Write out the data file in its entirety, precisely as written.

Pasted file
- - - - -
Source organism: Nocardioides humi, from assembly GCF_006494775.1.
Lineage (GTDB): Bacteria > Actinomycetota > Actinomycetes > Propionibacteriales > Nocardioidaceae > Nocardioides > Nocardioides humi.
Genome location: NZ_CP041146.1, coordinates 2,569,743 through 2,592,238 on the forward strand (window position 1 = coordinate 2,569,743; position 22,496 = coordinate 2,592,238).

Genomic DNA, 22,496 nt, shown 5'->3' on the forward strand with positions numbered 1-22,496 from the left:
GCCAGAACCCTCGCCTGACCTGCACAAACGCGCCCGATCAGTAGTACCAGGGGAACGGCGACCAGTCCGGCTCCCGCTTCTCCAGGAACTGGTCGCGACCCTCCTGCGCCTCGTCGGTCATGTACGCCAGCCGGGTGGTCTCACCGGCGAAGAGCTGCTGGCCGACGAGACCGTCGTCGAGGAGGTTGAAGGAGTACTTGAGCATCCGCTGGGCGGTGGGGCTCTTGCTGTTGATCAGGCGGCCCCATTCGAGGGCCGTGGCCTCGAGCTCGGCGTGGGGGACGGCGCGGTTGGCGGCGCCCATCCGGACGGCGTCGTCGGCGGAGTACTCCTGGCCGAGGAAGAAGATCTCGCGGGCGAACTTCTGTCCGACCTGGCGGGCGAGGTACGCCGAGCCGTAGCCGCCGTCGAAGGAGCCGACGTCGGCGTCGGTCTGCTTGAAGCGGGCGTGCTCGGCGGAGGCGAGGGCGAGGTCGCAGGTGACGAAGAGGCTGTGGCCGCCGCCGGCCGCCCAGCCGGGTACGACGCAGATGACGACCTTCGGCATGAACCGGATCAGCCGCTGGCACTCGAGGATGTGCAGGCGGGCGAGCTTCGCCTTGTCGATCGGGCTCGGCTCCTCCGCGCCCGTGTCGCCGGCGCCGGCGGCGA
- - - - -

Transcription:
Source organism: Nocardioides humi, from assembly GCF_006494775.1.
Lineage (GTDB): Bacteria > Actinomycetota > Actinomycetes > Propionibacteriales > Nocardioidaceae > Nocardioides > Nocardioides humi.
Genome location: NZ_CP041146.1, coordinates 2,569,743 through 2,592,238 on the forward strand (window position 1 = coordinate 2,569,743; position 22,496 = coordinate 2,592,238).

Genomic DNA, 22,496 nt, shown 5'->3' on the forward strand with positions numbered 1-22,496 from the left:
GCCAGAACCCTCGCCTGACCTGCACAAACGCGCCCGATCAGTAGTACCAGGGGAACGGCGACCAGTCCGGCTCCCGCTTCTCCAGGAACTGGTCGCGACCCTCCTGCGCCTCGTCGGTCATGTACGCCAGCCGGGTGGTCTCACCGGCGAAGAGCTGCTGGCCGACGAGACCGTCGTCGAGGAGGTTGAAGGAGTACTTGAGCATCCGCTGGGCGGTGGGGCTCTTGCTGTTGATCAGGCGGCCCCATTCGAGGGCCGTGGCCTCGAGCTCGGCGTGGGGGACGGCGCGGTTGGCGGCGCCCATCCGGACGGCGTCGTCGGCGGAGTACTCCTGGCCGAGGAAGAAGATCTCGCGGGCGAACTTCTGTCCGACCTGGCGGGCGAGGTACGCCGAGCCGTAGCCGCCGTCGAAGGAGCCGACGTCGGCGTCGGTCTGCTTGAAGCGGGCGTGCTCGGCGGAGGCGAGGGCGAGGTCGCAGGTGACGAAGAGGCTGTGGCCGCCGCCGGCCGCCCAGCCGGGTACGACGCAGATGACGACCTTCGGCATGAACCGGATCAGCCGCTGGCACTCGAGGATGTGCAGGCGGGCGAGCTTCGCCTTGTCGATCGGGCTCGGCTCCTCCGCGCCCGTGTCGCCGGCGCCGGCGGCGA